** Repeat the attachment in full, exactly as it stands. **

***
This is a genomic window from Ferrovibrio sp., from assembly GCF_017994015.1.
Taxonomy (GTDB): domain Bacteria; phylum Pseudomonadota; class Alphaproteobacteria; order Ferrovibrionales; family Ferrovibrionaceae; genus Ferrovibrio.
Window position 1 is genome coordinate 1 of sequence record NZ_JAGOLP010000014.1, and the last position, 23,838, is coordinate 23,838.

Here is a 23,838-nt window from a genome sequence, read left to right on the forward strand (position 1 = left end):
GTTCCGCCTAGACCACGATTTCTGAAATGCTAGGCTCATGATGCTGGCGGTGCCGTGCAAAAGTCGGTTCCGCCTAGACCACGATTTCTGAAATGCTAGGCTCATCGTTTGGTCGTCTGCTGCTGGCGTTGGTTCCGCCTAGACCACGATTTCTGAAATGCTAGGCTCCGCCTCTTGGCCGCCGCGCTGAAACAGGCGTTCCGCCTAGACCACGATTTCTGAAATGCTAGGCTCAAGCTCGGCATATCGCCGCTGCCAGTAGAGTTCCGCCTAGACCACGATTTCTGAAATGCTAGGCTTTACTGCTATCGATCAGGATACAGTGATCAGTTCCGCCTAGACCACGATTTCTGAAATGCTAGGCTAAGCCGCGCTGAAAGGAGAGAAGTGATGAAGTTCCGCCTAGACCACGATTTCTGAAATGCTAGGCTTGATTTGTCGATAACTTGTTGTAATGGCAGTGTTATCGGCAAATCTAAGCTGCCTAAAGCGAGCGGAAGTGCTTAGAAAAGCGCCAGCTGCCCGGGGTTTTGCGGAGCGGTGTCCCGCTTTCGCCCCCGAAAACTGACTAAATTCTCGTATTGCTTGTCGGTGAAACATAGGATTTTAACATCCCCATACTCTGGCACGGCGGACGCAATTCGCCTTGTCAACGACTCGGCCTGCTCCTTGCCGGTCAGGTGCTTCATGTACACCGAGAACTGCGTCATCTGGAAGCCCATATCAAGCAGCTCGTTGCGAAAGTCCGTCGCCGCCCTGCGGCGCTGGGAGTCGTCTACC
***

This is a genomic window from Ferrovibrio sp., from assembly GCF_017994015.1.
Taxonomy (GTDB): domain Bacteria; phylum Pseudomonadota; class Alphaproteobacteria; order Ferrovibrionales; family Ferrovibrionaceae; genus Ferrovibrio.
Window position 1 is genome coordinate 1 of sequence record NZ_JAGOLP010000014.1, and the last position, 23,838, is coordinate 23,838.

Here is a 23,838-nt window from a genome sequence, read left to right on the forward strand (position 1 = left end):
GTTCCGCCTAGACCACGATTTCTGAAATGCTAGGCTCATGATGCTGGCGGTGCCGTGCAAAAGTCGGTTCCGCCTAGACCACGATTTCTGAAATGCTAGGCTCATCGTTTGGTCGTCTGCTGCTGGCGTTGGTTCCGCCTAGACCACGATTTCTGAAATGCTAGGCTCCGCCTCTTGGCCGCCGCGCTGAAACAGGCGTTCCGCCTAGACCACGATTTCTGAAATGCTAGGCTCAAGCTCGGCATATCGCCGCTGCCAGTAGAGTTCCGCCTAGACCACGATTTCTGAAATGCTAGGCTTTACTGCTATCGATCAGGATACAGTGATCAGTTCCGCCTAGACCACGATTTCTGAAATGCTAGGCTAAGCCGCGCTGAAAGGAGAGAAGTGATGAAGTTCCGCCTAGACCACGATTTCTGAAATGCTAGGCTTGATTTGTCGATAACTTGTTGTAATGGCAGTGTTATCGGCAAATCTAAGCTGCCTAAAGCGAGCGGAAGTGCTTAGAAAAGCGCCAGCTGCCCGGGGTTTTGCGGAGCGGTGTCCCGCTTTCGCCCCCGAAAACTGACTAAATTCTCGTATTGCTTGTCGGTGAAACATAGGATTTTAACATCCCCATACTCTGGCACGGCGGACGCAATTCGCCTTGTCAACGACTCGGCCTGCTCCTTGCCGGTCAGGTGCTTCATGTACACCGAGAACTGCGTCATCTGGAAGCCCATATCAAGCAGCTCGTTGCGAAAGTCCGTCGCCGCCCTGCGGCGCTGGGAGTCGTCTACC